Why I Love UEB: As a Braille Producer and Reader

By Steve Booth

For several decades, the discussion about changing the braille code to Unified English Braille (UEB) has sparked passionate feelings. This code, named for its inventor Louis Braille, has been around for over 200 years and has served the blindness community well. January 2016 is the date that the Braille Authority of North America (BANA) has determined, after much consideration, to be the adoption date of UEB in the United States and feelings continue to be mixed. Anticipation, trepidation, and many, many questions still surround UEB.

Recently, NBP Publisher, Diane Croft, spoke with Steve Booth, a former NBP employee and current Braille Specialist at the National Federation of the Blind. When he proclaimed to “love UEB” we knew we needed him to post his thoughts on our blog.

Here is Steve’s take on UEB:

I admit I had my doubts about changing even one dot of a code that has worked so well since 1824.Steve Booth standing next to copy machine at his office

Today I’m ready to concede that those who took a leadership role back in 1991 toward what is now the Unified English Braille Code (UEB) were true visionaries.

They started with the premise that any system can be improved. It’s hubris to think otherwise. They then dove into the mechanics of what exactly should be improved and what could be left alone. They did this with several audiences in mind: the braille reader, the producer, the transcriber, and the braille teacher.

They were also looking at a code that, although it worked remarkably well with computer technology, still required human intervention to fix those parts that didn’t work. I know first-hand about those fixes! Formerly I worked as an assistant production manager at National Braille Press and now work in the Braille Certification Program of the Library of Congress, administered by the National Federation of the Blind. UEB has made my life far simpler . . . but I’m jumping ahead of myself.

The primary goal, according to the records of 1991, was to “make the acquisition of reading/writing/teaching braille easier and more efficient . . . [to] help reverse the trend of steadily eroding usage of braille itself.” Given the abysmal rate of 9.5% of blind school-age children who list braille as their primary reading mode, this makes good sense.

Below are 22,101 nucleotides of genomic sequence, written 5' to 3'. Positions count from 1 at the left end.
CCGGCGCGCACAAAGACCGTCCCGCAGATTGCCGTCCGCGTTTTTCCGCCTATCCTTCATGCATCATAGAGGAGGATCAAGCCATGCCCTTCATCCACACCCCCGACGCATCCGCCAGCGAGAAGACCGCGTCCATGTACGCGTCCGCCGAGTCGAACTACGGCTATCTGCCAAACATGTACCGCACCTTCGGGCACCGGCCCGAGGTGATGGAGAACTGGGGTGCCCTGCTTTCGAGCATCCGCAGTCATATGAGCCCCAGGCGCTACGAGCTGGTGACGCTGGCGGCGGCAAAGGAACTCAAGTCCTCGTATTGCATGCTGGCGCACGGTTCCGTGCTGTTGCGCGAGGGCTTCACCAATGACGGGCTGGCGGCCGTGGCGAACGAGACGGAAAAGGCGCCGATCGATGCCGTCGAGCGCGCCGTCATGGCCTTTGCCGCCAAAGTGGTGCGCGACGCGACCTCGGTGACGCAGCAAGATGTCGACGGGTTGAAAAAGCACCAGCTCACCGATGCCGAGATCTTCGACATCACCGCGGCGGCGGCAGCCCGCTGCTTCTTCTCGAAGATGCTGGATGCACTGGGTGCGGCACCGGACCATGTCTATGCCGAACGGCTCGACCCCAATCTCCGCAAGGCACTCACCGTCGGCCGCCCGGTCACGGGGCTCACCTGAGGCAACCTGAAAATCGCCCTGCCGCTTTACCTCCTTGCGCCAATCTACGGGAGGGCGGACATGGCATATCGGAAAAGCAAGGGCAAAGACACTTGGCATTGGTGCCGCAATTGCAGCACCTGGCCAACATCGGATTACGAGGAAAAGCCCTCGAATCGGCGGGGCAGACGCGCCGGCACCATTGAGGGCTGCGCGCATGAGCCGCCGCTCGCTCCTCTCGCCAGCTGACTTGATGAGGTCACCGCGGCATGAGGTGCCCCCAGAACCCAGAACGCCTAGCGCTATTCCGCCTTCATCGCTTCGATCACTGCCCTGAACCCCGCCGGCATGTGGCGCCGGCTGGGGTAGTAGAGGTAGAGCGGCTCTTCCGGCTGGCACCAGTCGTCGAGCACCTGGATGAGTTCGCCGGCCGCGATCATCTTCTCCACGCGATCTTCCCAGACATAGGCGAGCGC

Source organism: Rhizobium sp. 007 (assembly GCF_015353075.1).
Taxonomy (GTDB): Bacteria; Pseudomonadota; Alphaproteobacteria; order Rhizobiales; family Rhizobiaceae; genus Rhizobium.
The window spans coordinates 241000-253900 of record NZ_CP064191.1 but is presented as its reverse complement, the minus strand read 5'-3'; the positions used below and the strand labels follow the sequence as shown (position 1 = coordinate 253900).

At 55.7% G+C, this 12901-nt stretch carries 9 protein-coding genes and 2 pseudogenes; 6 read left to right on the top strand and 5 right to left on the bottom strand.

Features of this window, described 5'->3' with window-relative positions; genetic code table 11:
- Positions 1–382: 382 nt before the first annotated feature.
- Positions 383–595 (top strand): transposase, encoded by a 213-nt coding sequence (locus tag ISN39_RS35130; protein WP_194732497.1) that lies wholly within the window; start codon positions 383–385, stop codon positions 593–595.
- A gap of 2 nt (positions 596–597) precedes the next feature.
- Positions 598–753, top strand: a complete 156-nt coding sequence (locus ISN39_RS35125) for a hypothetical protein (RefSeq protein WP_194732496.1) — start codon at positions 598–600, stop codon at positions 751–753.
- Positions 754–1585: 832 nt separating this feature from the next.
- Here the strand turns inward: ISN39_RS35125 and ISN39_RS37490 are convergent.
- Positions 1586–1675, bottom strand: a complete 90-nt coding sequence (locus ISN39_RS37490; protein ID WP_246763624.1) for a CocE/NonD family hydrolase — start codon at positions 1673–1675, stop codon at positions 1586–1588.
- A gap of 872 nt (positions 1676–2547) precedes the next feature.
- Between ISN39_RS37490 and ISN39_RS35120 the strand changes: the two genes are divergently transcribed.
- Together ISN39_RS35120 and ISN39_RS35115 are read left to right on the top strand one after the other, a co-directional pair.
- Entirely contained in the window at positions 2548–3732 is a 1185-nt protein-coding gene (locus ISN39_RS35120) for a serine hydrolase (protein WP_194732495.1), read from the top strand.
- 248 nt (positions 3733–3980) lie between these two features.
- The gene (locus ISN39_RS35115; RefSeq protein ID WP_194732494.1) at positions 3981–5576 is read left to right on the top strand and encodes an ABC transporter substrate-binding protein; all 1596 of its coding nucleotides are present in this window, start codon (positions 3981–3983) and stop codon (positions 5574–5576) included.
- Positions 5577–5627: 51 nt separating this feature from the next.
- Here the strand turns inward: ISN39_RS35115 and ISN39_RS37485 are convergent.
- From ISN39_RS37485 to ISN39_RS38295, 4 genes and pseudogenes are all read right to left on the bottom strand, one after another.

All told, UEB eliminates nine contractions that were found to be the most ambiguous: by, into, to, ble, com, dd, ation, ally, and the o’clock contraction. Each of these could represent something other than themselves, depending on their placement in a word.

UEB is also closer to its print equivalent, for example, braille will no longer join the contractions “of, and, for, the, with” in sequence without spaces. And the period. There is now only one dot formation for a period, instead of four different ways to represent it. Just as there are opening and closing parentheses in print, the same is true for braille. Word division is no longer recommended: “It is no longer preferable for words to be hyphenated.” When was the last time you used a dictionary to divide words between lines? I never did until I worked in the field. We have spent way too much time teaching word division to potential transcribers.

The list of improvements goes on, too many to elaborate on in a blog post. As a braille reader since the early 1960s, I have quickly adjusted to UEB. Anyone interested in acquiring some UEB skills while reading good material should subscribe to Syndicated Columnists Weekly, Syndicated Columnists Weekly covera short weekly from National Braille Press. I’ve been reading it for decades. NBP started producing it in UEB at the beginning of the year and I was able to adjust to new UEB symbols in the context of the material. NBP also offers a free UEB Briefs Symbols list if you ask for it (orders@nbp.org).

As a braille producer, my life is far easier. I no longer need to search for hyphens and dashes (to eliminate spaces around them) because braille now follows print rules. I can more accurately translate documents from braille to print with better results. Without word division, braille production is faster, plus the code offers more flexibility in handling the large variety of print styles now in use.

All in all, I’m completely in favor of these changes for a host of reasons that I would not have understood had I not been a braille producer, trainer, and reader. And did I mention, America has now joined six other English-speaking nations in its adoption of UEB, which means we all share the same code. I think Louis would have been pleased about that. His code was meant to be useful, above all.

Homophones are Not Mistaken in Braille

“Hi, I went to your web sight and did not find information about your bored. If sum one is on this list, please let me know.”

Cover image for "A Writer's Companion" shows a bare arm holding a sign: "The Right to Bare Arms"